Pliny the Elder on Goats

Gaius Plinius Secundus (AD 23 – AD 79), better known as Pliny the Elder, was a naturalist and author as well as a naval and army commander of the early Roman Empire. During his lifetime he wrote many books, the most significant being a 37-volume encyclopedia called Naturalis Historia (Natural History) that survived into modern times. He mentions goats hundreds of times in this vast work and some of the tidbits, especially entries about medicines involving goat parts, are astounding.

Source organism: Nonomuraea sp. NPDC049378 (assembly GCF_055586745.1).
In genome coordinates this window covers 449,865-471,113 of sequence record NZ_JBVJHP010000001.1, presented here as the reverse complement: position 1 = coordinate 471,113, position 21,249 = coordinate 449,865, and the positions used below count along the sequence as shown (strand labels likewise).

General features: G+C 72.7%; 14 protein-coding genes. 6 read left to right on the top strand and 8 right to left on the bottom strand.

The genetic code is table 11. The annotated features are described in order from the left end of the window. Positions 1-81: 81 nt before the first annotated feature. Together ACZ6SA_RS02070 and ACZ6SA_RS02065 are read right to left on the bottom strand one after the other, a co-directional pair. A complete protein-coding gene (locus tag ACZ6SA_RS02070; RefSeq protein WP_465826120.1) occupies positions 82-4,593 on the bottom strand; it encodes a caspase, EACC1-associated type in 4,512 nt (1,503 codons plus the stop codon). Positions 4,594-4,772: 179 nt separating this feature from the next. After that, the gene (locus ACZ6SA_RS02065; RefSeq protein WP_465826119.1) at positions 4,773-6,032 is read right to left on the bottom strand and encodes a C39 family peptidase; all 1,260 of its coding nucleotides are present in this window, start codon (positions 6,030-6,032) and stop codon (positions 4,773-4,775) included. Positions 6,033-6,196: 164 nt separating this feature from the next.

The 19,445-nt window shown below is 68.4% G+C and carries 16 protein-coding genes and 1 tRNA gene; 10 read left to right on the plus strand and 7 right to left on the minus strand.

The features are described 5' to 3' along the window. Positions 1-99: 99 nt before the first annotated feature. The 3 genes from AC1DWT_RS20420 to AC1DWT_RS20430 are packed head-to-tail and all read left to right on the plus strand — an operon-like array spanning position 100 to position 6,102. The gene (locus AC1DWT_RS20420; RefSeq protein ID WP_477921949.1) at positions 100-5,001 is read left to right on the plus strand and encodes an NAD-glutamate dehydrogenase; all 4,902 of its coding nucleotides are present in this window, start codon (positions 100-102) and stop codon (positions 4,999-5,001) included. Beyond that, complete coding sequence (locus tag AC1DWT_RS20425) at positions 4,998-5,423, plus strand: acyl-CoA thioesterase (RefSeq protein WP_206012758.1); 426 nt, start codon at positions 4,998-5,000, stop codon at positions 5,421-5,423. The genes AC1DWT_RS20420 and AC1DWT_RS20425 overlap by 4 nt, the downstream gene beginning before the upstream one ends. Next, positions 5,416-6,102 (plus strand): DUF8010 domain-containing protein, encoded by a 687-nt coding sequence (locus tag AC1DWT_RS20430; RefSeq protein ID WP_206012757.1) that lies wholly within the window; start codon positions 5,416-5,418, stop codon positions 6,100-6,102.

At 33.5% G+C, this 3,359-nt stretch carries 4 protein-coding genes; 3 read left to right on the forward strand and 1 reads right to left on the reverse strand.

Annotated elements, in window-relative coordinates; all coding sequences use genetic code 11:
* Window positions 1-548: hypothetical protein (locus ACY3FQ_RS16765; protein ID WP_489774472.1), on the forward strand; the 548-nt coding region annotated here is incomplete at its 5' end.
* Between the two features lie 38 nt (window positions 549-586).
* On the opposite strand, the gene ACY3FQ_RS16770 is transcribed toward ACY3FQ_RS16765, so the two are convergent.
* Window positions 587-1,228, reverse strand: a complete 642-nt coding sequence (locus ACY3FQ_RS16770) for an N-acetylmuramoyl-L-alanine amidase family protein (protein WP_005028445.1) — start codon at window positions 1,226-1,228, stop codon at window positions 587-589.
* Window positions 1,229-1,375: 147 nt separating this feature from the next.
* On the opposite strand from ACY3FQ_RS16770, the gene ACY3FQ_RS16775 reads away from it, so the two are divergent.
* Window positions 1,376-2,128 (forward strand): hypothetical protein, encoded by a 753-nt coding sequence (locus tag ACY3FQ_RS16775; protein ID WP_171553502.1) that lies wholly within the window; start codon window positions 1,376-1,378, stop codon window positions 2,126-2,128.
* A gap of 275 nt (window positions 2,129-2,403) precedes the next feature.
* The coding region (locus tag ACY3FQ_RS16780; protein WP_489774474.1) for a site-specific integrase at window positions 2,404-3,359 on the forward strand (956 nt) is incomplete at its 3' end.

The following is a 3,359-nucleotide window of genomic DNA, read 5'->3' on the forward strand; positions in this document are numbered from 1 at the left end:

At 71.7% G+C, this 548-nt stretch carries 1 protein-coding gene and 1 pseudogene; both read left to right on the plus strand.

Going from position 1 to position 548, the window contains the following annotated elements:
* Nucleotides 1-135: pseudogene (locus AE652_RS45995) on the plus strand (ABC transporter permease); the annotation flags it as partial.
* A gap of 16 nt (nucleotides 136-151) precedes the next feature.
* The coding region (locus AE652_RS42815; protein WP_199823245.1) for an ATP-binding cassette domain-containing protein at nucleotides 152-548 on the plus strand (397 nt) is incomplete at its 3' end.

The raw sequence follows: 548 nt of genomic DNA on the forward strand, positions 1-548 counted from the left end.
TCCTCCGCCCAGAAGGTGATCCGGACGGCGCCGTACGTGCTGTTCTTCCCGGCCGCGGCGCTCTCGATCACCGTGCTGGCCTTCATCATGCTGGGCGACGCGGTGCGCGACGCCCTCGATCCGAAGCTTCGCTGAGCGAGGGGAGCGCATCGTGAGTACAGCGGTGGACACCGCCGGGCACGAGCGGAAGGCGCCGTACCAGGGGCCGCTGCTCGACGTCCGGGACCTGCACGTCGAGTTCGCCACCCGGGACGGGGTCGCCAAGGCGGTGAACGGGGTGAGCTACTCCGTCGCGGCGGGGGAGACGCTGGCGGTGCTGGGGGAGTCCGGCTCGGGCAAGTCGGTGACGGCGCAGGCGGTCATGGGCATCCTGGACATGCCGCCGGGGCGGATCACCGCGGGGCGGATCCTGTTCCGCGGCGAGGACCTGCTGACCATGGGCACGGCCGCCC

Note: It was not good to be a goat in ancient Rome.

Cures for Babies

“The brain of a she-goat, passed through a golden ring, is given drop by drop by the Magi to babies, before they are fed with milk, to guard them from epilepsy and other diseases of babies. Restless babies, especially girls, are quietened by an amulet of goat’s dung wrapped in a piece of cloth…By rubbing the gums of infants with goats’ milk or hare’s brains, dentition is greatly facilitated.” Continue reading “Pliny the Elder on Goats”